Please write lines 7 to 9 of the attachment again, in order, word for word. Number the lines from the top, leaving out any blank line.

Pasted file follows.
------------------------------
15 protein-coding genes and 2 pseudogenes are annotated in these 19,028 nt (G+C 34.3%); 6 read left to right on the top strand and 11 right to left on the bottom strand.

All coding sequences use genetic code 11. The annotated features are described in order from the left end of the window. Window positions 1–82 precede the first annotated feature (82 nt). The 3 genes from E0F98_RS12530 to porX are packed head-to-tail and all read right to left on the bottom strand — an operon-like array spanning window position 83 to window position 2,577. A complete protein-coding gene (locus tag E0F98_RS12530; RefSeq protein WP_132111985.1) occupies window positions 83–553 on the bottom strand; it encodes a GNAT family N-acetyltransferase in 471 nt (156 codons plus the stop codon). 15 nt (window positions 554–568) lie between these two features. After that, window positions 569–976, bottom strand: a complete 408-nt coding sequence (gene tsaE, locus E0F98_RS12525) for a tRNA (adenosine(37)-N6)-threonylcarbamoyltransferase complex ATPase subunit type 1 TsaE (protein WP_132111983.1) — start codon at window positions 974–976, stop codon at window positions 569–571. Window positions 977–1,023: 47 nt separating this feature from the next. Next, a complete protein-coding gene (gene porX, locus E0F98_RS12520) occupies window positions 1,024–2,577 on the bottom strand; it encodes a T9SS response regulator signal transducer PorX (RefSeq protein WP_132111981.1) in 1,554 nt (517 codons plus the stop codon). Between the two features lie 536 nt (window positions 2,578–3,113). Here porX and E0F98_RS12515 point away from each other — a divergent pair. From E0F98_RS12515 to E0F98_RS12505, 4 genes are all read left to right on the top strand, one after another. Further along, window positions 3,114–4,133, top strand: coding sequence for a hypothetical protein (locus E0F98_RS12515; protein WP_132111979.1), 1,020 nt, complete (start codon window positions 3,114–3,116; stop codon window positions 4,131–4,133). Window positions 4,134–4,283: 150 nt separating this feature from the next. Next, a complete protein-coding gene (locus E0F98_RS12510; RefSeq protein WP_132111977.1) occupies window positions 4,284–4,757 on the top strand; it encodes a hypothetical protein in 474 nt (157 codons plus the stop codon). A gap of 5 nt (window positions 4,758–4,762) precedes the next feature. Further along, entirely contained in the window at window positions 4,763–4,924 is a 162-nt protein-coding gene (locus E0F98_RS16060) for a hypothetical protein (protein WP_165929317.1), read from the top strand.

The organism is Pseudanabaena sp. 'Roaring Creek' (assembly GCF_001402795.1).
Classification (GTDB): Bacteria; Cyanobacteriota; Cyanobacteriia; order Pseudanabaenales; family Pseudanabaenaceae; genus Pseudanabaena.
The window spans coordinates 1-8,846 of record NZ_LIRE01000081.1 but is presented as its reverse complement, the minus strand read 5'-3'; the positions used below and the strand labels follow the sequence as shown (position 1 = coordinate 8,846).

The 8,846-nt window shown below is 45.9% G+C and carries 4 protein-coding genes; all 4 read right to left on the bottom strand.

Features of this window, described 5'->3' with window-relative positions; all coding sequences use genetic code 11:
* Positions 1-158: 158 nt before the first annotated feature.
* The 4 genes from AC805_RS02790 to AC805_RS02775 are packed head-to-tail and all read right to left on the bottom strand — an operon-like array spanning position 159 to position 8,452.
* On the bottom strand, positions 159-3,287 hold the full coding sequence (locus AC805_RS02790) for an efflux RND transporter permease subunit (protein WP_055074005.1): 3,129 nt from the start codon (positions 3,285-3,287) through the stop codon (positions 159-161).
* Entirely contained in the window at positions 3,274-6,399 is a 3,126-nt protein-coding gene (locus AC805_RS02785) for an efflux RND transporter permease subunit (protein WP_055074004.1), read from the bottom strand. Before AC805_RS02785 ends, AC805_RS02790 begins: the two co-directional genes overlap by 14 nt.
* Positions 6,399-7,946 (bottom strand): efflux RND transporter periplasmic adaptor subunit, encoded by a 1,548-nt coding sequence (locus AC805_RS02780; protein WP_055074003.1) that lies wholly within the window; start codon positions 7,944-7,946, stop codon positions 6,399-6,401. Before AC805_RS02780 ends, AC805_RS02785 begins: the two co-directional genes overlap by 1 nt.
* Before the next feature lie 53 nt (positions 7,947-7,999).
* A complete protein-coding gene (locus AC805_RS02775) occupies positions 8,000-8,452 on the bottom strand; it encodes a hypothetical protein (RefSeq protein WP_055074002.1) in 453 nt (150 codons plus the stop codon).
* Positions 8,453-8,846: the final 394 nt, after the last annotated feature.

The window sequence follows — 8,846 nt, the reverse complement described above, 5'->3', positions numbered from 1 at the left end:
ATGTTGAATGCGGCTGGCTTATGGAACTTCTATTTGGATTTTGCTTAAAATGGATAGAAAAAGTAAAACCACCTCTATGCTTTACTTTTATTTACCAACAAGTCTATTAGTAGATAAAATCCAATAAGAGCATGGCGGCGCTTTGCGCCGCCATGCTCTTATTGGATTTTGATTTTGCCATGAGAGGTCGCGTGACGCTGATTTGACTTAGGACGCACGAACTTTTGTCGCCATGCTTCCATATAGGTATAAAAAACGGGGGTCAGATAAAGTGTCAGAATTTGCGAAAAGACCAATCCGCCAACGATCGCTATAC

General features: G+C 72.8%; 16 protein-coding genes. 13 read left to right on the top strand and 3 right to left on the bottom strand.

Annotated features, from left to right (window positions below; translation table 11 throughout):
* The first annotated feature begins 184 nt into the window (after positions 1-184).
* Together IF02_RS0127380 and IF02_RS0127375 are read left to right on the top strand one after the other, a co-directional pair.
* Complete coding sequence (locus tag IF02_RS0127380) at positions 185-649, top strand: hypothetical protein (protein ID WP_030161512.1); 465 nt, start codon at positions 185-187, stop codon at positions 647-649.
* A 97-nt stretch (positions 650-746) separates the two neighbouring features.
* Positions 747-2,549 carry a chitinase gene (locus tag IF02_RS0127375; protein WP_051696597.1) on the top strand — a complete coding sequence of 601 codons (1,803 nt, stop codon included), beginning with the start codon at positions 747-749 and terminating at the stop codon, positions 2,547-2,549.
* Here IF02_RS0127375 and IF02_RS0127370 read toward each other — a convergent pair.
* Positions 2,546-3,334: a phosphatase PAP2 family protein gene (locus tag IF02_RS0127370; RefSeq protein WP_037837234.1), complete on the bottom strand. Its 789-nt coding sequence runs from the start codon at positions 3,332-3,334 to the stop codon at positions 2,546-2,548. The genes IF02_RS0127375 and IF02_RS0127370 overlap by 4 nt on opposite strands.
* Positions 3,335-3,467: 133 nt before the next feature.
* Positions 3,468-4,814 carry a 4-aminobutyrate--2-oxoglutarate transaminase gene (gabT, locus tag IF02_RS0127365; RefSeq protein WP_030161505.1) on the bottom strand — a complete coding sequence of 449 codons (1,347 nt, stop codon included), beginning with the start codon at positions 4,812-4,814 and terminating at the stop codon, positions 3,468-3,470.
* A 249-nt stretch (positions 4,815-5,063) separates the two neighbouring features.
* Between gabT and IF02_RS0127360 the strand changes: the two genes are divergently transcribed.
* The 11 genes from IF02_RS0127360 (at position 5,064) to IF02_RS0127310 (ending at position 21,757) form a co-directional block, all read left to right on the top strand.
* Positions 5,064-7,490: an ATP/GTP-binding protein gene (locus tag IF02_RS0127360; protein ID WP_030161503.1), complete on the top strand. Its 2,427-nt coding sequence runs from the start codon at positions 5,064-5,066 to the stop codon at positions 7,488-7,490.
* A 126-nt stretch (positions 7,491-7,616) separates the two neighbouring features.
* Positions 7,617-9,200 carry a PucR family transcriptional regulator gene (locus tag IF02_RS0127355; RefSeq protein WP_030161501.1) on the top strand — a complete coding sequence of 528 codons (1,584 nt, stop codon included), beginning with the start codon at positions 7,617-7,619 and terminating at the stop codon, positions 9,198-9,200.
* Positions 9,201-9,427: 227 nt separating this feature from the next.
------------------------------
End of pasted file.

Features of this window, described 5'->3' with window-relative positions; all coding sequences use genetic code 11:
* Positions 1-158: 158 nt before the first annotated feature.
* The 4 genes from AC805_RS02790 to AC805_RS02775 are packed head-to-tail and all read right to left on the bottom strand — an operon-like array spanning position 159 to position 8,452.